100266 Sadamisaki 1994 TV14 Sadamisaki peninsula, in the westernmost part of Shikoku, the narrowest peninsula in Japan
100267 JAXA 1994 TK15 JAXA, the Japan Aerospace Exploration Agency, where the second discoverer works, on the occasion of the fifth anniversary of JAXA in 2008
100268 Rosenthal 1994 TL16 Hans Rosenthal, German Jew survivor, later radio and television moderator, member of the Council of Jews from Germany
100309 Misuzukaneko 1995 HD Misuzu Kaneko, 20th-century Japanese poet and songwriter
100416 Syang 1996 CB Stephenson Yang, Canadian astronomer and exoplanet discoverer
100417 Philipglass 1996 EC Philip Glass, U.S. composer
100434 Jinyilian 1996 LJ Jin Yilian, academician of the China Academy of Engineering
100483 NAOJ 1996 US3 NAOJ, the National Astronomical Observatory of Japan, on the occasion of its twentieth anniversary (this minor planet was discovered with a 0.5-m telescope located on the Mitaka campus of NAOJ)
100485 Russelldavies 1996 VX Dennis Russell Davies, principal conductor of the Bruckner Orchestra Linz from 2002 and musical director of the Basel Symphony Orchestra from 2009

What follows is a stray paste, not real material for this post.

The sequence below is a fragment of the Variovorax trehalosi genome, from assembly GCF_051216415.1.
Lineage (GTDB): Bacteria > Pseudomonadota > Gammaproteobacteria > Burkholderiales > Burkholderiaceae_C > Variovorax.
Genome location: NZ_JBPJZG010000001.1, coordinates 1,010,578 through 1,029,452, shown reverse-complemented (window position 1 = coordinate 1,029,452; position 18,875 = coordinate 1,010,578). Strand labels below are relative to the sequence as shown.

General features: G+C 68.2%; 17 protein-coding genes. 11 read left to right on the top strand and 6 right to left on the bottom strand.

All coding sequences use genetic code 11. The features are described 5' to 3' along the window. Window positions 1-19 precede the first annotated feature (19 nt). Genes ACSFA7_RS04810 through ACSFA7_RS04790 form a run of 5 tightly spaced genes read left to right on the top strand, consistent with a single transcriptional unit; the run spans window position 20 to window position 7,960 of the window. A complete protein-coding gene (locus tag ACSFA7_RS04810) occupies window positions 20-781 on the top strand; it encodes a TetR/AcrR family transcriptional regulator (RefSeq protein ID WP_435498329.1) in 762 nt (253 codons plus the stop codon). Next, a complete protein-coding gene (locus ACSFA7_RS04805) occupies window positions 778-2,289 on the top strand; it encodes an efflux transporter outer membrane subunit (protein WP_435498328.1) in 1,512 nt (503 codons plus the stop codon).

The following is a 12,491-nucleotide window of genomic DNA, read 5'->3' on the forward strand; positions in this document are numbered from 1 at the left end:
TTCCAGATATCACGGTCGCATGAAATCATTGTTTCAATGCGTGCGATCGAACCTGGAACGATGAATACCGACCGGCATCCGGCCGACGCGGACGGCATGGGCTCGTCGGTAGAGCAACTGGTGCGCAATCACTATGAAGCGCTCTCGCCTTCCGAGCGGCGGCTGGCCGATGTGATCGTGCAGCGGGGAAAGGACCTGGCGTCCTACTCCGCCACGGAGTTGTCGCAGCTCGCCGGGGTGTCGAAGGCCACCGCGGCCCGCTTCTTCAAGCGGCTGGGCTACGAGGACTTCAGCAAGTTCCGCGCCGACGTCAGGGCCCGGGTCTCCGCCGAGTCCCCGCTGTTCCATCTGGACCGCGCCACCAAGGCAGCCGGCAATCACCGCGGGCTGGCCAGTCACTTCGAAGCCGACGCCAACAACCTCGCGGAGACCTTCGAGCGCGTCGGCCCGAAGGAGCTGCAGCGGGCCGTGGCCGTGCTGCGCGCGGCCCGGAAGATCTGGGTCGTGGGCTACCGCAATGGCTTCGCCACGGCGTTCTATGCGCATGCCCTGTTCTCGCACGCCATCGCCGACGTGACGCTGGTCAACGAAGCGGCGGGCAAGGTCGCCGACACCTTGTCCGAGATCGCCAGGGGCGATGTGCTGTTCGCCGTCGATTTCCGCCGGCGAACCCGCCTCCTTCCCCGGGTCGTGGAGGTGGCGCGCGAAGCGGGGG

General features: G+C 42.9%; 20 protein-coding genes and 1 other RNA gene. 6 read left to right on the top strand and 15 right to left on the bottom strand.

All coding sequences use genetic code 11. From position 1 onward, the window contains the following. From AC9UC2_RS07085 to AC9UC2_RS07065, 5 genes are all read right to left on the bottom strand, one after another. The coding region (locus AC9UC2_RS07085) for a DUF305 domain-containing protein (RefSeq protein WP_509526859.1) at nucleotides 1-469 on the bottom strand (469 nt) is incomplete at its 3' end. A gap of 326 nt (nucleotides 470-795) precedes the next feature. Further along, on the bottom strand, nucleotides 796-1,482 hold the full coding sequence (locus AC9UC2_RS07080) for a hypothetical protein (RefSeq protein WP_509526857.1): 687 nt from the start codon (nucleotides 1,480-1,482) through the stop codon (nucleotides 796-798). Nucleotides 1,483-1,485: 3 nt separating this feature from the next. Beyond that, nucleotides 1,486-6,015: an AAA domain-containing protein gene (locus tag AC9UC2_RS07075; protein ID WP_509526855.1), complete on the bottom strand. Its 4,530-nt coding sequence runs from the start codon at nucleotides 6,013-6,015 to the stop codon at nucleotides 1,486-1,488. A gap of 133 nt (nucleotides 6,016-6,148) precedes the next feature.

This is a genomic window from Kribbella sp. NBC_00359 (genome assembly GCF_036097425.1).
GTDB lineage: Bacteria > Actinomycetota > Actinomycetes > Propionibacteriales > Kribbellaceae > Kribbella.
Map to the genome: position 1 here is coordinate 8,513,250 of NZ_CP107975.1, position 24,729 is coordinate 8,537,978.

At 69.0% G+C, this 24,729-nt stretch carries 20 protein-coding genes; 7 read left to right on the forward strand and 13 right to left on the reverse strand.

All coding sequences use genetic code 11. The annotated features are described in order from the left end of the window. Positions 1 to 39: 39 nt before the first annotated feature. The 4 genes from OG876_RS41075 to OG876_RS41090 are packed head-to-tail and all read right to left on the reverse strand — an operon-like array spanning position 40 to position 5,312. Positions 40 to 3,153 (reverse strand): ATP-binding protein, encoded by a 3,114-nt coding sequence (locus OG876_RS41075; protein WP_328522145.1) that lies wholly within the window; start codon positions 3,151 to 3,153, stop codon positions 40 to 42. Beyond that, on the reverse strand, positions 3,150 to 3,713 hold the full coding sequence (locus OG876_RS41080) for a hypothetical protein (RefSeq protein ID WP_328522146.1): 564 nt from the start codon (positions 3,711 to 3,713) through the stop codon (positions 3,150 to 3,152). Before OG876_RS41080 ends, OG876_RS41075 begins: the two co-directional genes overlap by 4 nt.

100519 Bombig 1997 BE2 Anna Bombig, Italian teacher and poet of the Italian region of Friuli
100553 Dariofo 1997 GD Dario Fo, Italian satirist, playwright, theatre director, actor, composer and recipient of the 1997 Nobel Prize in Literature
100596 Perrett 1997 PN2 Kathryn M. Perrett, Canadian astrophysicist, friend and colleague of the discoverer
100604 Lundy 1997 RY9 Lundy, island in the Bristol Channel
100675 Chuyanakahara 1997 XP2 Chuya Nakahara, 20th-century Japanese poet
100897 Piatra Neamt 1998 JW3 Piatra Neamt, capital city of Neamt County in the region of Moldavia, eastern Romania
100924 Luctuymans 1998 LT3 Luc Tuymans, Belgian painter
100940 Maunder 1998 MM47 Edward Walter Maunder, a British astronomer
101,001–102,000 [edit]
101331 Sjöström 1998 SA164 Victor Sjöström (1879–1960), the father of Swedish film and one of the masters of world cinema, was a screen actor and film director.
101721 Emanuelfritsch 1999 EF3 Emanuel Fritsch, railway engineer and regional representative of the Czech Tourist Club
101722 Pursell 1999 EX4 Wallace Pursell (b. 1929), a co-founder of the Baton Rouge Astronomical Society and a lifelong amateur astronomer.
101902 Gisellaluccone 1999 RN Gisella Luccone, friend of the discoverer
101955 Bennu 1999 RQ36 Bennu, an Egyptian mythological figure associated with Osiris, Atum and Ra
101960 Molau 1999 RR38 Sirko Molau (born 1971) is a software programmer who developed software for the real-time detection of meteors on a video stream
102,001–103,000 [edit]